America's educational problems started when mothers entered the workplace in larger numbers, Mississippi Gov. Phil Bryant said Tuesday.
Bryant was part of a panel of three governors at a Washington Post Live event
when moderator Mary Jordan asked, "How did America get so mediocre?"
"I'm going to get in trouble if I . . . " Bryant began. "Do you want me to tell the truth? You know, I think, both parents became, both parents started working and the mom is in the workplace."
Bryant was quick to add, "It's not a bad thing . . . But now both parents are working, they're pursuing their careers. And it's a great American story now that women are certainly in the workplace."
"So it's the mother's place to teach them to read?" Jordan asked.
"No, no, no. But there was that loving, nurturing opportunity that both parents had a little bit of time," the Republican governor said, adding that his father was a reader. He was a mechanic and didn't attend college. "But he was a reader, and he had a little bit more time with me."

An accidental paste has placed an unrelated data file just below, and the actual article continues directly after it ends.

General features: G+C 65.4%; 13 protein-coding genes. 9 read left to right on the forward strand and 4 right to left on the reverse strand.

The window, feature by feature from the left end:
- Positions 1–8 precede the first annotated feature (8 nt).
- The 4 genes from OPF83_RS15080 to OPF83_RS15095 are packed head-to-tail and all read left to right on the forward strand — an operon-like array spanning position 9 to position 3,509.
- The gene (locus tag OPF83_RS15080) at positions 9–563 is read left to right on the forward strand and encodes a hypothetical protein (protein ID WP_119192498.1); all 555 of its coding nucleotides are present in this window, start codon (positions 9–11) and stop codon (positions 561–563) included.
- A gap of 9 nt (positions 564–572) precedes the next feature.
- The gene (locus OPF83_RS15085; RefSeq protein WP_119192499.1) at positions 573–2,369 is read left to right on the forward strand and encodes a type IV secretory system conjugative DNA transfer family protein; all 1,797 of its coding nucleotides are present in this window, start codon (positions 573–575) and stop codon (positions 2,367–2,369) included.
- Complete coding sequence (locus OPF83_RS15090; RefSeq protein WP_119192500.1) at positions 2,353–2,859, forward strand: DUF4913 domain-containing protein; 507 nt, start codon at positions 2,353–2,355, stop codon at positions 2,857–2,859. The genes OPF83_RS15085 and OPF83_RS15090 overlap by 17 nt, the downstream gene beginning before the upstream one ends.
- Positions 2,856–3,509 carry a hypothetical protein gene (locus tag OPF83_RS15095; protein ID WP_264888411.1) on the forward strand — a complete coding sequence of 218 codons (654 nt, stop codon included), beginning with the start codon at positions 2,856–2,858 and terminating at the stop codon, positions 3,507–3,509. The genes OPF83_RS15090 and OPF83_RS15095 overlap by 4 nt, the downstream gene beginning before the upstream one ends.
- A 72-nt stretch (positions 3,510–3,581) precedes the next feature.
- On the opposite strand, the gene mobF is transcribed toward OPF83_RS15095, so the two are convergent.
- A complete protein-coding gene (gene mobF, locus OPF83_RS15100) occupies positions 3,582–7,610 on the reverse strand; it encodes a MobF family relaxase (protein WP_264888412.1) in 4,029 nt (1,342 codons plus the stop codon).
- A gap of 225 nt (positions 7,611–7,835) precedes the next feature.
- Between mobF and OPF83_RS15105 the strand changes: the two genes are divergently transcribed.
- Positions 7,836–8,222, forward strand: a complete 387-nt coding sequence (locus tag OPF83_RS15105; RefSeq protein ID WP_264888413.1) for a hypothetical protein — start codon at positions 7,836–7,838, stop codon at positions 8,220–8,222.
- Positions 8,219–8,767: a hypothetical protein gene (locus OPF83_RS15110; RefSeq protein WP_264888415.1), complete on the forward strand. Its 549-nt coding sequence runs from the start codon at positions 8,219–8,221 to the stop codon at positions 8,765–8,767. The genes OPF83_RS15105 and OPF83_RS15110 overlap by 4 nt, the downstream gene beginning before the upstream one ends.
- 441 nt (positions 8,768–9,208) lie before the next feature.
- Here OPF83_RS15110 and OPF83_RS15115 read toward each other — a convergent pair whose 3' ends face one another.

Today's parents are so time-challenged, he said, both the mother and father, are working overtime and trying to "balance both of them in the workplace."
He said two parents working is "just one of the small features that we see."
Bryant also said that the U.S. is losing ground because other countries invest more in education, The Washington Post reports.
Democratic Delaware Gov. Jack Markell and Republcian New Mexico Gov. Susana Martinez also were on the panel.
"There is a lack of urgency on the part of the public . . . that we are in a new world," Markell said in answer to the question.
Martinez blamed the lack of urgency on adults, the Post reported. "Education became adult-driven and not child-driven," she said, an allusion to teachers' unions seeking their own needs rather than those of their students.
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